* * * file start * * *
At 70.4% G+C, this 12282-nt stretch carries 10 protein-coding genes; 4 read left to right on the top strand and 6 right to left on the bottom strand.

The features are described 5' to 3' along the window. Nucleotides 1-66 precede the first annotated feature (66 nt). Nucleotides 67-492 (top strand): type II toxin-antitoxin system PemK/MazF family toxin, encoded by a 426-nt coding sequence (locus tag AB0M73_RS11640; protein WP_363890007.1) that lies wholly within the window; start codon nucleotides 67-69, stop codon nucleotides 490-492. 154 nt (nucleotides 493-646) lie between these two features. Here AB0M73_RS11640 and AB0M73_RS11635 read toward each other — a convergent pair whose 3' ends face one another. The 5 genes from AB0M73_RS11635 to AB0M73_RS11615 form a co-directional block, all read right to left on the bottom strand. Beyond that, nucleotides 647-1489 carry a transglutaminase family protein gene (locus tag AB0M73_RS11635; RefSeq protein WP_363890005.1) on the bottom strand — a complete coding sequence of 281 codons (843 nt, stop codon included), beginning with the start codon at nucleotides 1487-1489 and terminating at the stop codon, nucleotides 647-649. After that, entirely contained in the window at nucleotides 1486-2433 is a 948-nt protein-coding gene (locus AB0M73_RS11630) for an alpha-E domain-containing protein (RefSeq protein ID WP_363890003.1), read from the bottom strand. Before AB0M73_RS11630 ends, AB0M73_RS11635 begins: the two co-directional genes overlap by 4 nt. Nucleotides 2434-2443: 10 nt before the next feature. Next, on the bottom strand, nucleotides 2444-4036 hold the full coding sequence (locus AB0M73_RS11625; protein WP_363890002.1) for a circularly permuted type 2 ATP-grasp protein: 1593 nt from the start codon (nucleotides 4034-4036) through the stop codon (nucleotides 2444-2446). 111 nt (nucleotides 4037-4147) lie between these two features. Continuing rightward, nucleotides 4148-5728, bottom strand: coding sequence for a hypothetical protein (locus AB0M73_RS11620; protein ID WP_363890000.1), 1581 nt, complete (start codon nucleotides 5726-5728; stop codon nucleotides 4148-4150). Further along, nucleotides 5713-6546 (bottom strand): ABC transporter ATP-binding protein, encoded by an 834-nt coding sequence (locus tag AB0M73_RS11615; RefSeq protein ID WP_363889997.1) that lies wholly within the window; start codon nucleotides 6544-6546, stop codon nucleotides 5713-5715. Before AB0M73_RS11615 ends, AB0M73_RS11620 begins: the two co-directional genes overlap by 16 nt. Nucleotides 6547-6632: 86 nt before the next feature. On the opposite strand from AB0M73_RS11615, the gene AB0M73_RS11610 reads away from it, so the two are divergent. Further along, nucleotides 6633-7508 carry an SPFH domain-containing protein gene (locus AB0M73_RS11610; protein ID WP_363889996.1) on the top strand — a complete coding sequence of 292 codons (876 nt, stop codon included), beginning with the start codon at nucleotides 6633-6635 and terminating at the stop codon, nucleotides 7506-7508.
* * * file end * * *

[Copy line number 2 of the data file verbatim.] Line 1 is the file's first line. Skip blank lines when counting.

The features are described 5' to 3' along the window. Nucleotides 1-66 precede the first annotated feature (66 nt). Nucleotides 67-492 (top strand): type II toxin-antitoxin system PemK/MazF family toxin, encoded by a 426-nt coding sequence (locus tag AB0M73_RS11640; protein WP_363890007.1) that lies wholly within the window; start codon nucleotides 67-69, stop codon nucleotides 490-492. 154 nt (nucleotides 493-646) lie between these two features. Here AB0M73_RS11640 and AB0M73_RS11635 read toward each other — a convergent pair whose 3' ends face one another. The 5 genes from AB0M73_RS11635 to AB0M73_RS11615 form a co-directional block, all read right to left on the bottom strand. Beyond that, nucleotides 647-1489 carry a transglutaminase family protein gene (locus tag AB0M73_RS11635; RefSeq protein WP_363890005.1) on the bottom strand — a complete coding sequence of 281 codons (843 nt, stop codon included), beginning with the start codon at nucleotides 1487-1489 and terminating at the stop codon, nucleotides 647-649. After that, entirely contained in the window at nucleotides 1486-2433 is a 948-nt protein-coding gene (locus AB0M73_RS11630) for an alpha-E domain-containing protein (RefSeq protein ID WP_363890003.1), read from the bottom strand. Before AB0M73_RS11630 ends, AB0M73_RS11635 begins: the two co-directional genes overlap by 4 nt. Nucleotides 2434-2443: 10 nt before the next feature. Next, on the bottom strand, nucleotides 2444-4036 hold the full coding sequence (locus AB0M73_RS11625; protein WP_363890002.1) for a circularly permuted type 2 ATP-grasp protein: 1593 nt from the start codon (nucleotides 4034-4036) through the stop codon (nucleotides 2444-2446). 111 nt (nucleotides 4037-4147) lie between these two features. Continuing rightward, nucleotides 4148-5728, bottom strand: coding sequence for a hypothetical protein (locus AB0M73_RS11620; protein ID WP_363890000.1), 1581 nt, complete (start codon nucleotides 5726-5728; stop codon nucleotides 4148-4150). Further along, nucleotides 5713-6546 (bottom strand): ABC transporter ATP-binding protein, encoded by an 834-nt coding sequence (locus tag AB0M73_RS11615; RefSeq protein ID WP_363889997.1) that lies wholly within the window; start codon nucleotides 6544-6546, stop codon nucleotides 5713-5715. Before AB0M73_RS11615 ends, AB0M73_RS11620 begins: the two co-directional genes overlap by 16 nt. Nucleotides 6547-6632: 86 nt before the next feature. On the opposite strand from AB0M73_RS11615, the gene AB0M73_RS11610 reads away from it, so the two are divergent. Further along, nucleotides 6633-7508 carry an SPFH domain-containing protein gene (locus AB0M73_RS11610; protein ID WP_363889996.1) on the top strand — a complete coding sequence of 292 codons (876 nt, stop codon included), beginning with the start codon at nucleotides 6633-6635 and terminating at the stop codon, nucleotides 7506-7508.